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"Part Lives" Review

 Tonight the Oscars Death March teed up what can be described as the Obligatory Asian Movie - up for Best Picture and Original Screenplay - Past Lives, a melancholic thwarted romance story for people who want to end up feeling worse than the characters themselves.

 It opens with an unseen couple observing a trio at a bar late one night consisting of an Asian man (Teo Yoo), an Asian woman (Greta Lee), and a white man (John Magaro). Are the woman and the white man a couple and who is the Asian man? Are the Asians together and who is the white guy? It ends with the woman looking into the camera from the distance.

Then a title card pops up - "24 Years Earlier" - and we're introduced to Hae Sung (Seung Min Yim) and Na Young (Seung Ah Moon) the 12-year-old versions of the couple we saw in their native South Korea. They are classmates and Hae Sung is teasing her for doing better in their class grades as she's usually the top student. They like each other and their parents take them on a play date to the park, but there's little future for them because Na Young's family is emigrating to Canada for unspecified reasons.

 Then we're told "12 Years Pass" and Na Young has changed her name to Nora Moon and lives in New York City pursuing her dreams of being a writer. One day while on the phone with her mother she's looking up random people from her past and decides to look up Hae Sung and discovers he had posted on her father's Facebook page (her father is a filmmaker) that he was looking for her, made difficult due to her name change.

She sends him a Facebook friend request and they begin to have a series of Skype calls talking about nothing in particular, mostly what they're doing in their work lives. They talk about getting together sometime, but various commitments and the whole being on the opposite side of the world thing would make any such reunion something that would take 12-18 months to arrange. Abruptly, she announces that she wants to stop the calls because she's finding herself spending more time looking up flights to Korea than focusing on her goals. She says it won't be a long break, but we kinda know better.

She then goes to a writer's retreat on Montauk and meets Arthur, the third man from the opening scene, and they get very cozy. Meanwhile, Sung has gone to Shanghai for a Mandarin language program and meets someone. Then we're told another dozen years have passed and Sung is coming to NYC to visit Nora, who is now married to Arthur. (Ruh-roh.) He's a published author and she is having a production of one of her plays mounted, so things are going pretty well. Or are they?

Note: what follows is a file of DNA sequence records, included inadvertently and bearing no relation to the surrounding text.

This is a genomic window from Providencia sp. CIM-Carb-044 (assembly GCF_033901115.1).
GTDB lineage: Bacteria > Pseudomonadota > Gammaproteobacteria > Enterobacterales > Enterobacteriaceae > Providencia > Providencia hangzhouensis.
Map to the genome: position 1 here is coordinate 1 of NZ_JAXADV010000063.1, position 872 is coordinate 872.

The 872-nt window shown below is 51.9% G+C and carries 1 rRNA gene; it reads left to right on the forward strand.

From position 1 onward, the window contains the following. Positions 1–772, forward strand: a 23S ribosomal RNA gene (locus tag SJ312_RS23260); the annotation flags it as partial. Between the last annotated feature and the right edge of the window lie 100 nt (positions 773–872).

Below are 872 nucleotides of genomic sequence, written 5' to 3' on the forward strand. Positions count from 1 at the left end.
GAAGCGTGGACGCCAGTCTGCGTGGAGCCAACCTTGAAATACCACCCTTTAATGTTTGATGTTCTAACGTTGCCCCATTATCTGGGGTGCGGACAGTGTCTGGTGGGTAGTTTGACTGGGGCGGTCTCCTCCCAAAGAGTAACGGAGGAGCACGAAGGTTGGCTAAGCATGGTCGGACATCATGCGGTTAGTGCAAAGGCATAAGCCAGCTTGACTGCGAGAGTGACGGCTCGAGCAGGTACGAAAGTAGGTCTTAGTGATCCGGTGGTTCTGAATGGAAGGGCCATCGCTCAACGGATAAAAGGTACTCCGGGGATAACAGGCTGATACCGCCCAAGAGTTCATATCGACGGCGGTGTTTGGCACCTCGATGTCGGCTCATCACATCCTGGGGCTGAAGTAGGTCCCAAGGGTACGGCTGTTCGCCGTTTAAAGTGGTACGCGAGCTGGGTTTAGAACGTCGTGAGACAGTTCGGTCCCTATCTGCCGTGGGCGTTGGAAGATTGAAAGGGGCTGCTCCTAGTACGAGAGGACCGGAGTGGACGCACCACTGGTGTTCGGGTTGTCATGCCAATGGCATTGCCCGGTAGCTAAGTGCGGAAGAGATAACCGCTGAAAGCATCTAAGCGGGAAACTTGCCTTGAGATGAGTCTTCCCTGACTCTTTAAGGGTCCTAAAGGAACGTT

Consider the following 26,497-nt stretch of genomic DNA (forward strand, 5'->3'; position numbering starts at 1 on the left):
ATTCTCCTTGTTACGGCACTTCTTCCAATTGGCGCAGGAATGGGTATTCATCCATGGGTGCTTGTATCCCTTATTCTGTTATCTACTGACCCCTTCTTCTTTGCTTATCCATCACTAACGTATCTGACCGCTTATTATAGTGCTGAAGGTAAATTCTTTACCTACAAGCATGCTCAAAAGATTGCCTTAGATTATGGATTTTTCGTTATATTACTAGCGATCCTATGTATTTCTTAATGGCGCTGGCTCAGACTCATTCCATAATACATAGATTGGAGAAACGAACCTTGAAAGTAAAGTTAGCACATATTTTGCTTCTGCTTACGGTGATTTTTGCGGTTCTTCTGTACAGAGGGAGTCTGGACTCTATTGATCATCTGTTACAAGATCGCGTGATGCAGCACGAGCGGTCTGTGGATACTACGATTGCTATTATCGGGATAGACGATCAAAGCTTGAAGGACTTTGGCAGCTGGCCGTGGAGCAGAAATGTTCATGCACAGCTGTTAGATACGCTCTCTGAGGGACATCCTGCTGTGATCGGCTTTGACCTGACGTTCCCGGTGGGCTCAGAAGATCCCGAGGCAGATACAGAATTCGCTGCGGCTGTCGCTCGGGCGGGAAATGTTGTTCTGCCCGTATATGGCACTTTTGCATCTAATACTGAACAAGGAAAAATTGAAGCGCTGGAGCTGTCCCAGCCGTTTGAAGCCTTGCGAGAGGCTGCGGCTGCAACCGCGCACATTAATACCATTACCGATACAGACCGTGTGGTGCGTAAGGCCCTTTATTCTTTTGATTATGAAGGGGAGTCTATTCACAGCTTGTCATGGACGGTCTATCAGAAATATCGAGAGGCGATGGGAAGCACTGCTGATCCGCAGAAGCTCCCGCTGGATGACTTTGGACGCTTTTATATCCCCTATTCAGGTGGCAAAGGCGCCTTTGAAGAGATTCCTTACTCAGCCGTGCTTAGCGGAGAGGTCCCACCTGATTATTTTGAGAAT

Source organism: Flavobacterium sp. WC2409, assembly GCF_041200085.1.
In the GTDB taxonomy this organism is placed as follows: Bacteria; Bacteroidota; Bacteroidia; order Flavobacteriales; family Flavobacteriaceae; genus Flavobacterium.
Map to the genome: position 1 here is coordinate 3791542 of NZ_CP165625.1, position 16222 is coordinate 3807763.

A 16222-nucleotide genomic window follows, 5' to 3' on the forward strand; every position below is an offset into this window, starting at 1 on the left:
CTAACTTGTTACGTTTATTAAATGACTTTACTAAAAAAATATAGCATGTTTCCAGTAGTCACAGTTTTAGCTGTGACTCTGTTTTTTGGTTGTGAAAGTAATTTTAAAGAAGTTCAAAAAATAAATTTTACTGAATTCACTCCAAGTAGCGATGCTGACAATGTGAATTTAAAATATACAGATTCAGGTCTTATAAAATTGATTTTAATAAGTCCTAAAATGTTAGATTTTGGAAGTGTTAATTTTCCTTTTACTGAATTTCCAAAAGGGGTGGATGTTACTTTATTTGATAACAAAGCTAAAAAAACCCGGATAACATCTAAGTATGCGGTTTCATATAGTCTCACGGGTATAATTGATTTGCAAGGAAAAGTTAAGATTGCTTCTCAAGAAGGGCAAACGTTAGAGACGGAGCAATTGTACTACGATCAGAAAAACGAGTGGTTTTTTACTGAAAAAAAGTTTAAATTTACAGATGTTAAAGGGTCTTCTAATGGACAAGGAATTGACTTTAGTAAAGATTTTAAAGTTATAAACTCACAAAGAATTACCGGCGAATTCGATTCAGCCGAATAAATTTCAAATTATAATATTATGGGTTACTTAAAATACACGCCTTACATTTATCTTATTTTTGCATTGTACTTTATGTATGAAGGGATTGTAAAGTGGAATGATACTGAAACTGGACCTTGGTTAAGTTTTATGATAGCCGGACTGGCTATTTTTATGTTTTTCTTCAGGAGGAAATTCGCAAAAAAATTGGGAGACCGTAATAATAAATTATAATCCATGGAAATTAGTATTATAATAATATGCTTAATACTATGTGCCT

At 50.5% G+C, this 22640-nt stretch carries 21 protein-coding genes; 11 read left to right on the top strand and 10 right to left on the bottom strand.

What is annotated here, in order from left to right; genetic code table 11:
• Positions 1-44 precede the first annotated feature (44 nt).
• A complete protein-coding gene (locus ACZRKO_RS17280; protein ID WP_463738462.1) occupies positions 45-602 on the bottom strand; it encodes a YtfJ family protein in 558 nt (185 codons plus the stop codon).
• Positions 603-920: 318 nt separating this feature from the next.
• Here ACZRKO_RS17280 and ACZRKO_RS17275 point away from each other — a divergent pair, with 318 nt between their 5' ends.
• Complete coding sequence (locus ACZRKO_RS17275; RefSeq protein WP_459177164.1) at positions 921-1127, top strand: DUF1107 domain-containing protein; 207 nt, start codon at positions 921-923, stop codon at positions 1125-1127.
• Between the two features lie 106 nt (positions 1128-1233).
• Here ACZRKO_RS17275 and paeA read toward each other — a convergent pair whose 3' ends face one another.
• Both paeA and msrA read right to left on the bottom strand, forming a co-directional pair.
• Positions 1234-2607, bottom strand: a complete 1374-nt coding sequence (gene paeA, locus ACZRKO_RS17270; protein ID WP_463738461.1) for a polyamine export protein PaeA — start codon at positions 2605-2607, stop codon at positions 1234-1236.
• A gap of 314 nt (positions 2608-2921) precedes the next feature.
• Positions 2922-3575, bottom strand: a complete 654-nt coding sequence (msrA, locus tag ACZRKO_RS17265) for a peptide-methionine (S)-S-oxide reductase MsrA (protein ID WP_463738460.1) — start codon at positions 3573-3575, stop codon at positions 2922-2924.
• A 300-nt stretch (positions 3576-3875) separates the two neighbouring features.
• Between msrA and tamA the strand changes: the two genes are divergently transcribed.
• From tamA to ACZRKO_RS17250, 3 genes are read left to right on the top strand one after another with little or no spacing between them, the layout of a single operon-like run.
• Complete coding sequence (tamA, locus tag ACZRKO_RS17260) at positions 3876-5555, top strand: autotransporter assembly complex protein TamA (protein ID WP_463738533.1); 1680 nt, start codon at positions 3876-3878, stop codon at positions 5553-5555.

When they reunite, Nora can tell that Sung came more to see her than the sights of NYC. He has recently broken up with his girlfriend and feels his life is too ordinary to get someone to marry him despite being a handsome fellow. Nora goes on about the concept of in-yun, a Buddhist concept that every encounter between people no matter how incidental, like brushing past someone in a crowded room, is a connection which carries from our past lives to future incarnations and it takes 8000 layers of in-yun for two people to be together. Uh-huh.

Naturally, Arthur begins to feel a little threatened by this guy from his wife's past. Did they get together too quickly, shacking up to save on NYC rents, getting married because she needed a green card? She reassures him that she loves him, but will that be enough to hold off destiny?

OK, to be fair I'm wildly overselling the stakes here because Past Lives is (according to my missus whose seen more of these types of movies) like the romantic dramas by Wong Kar-wai (In The Mood For Love, 2046) or The Age of Innocence (which I saw when it came out) - feel bad romances where lovers never get together because it would be The Wrong Thing To Do because reasons and stuff. You intellectually understand why they're kept apart while cursing how you don't get a happy ending.

But my problem with Past Lives is that its entire premise is founding on a case of puppy love between a pair of pre-pubescent kids that reconstitutes itself into a crippling obsession on his part and I'm not quite sure what her angle is based on what we're given. Perhaps I'm undercounting the importance of the in-yun factor to Korean culture, but it seems more like a coping mechanism for dissatisfaction with one's life. "If only me and so-and-so had brushed past each other 8000 times in past lives so we could be together now" is just an exotic take on wishing you had handled your high school sweetheart relationship more maturely.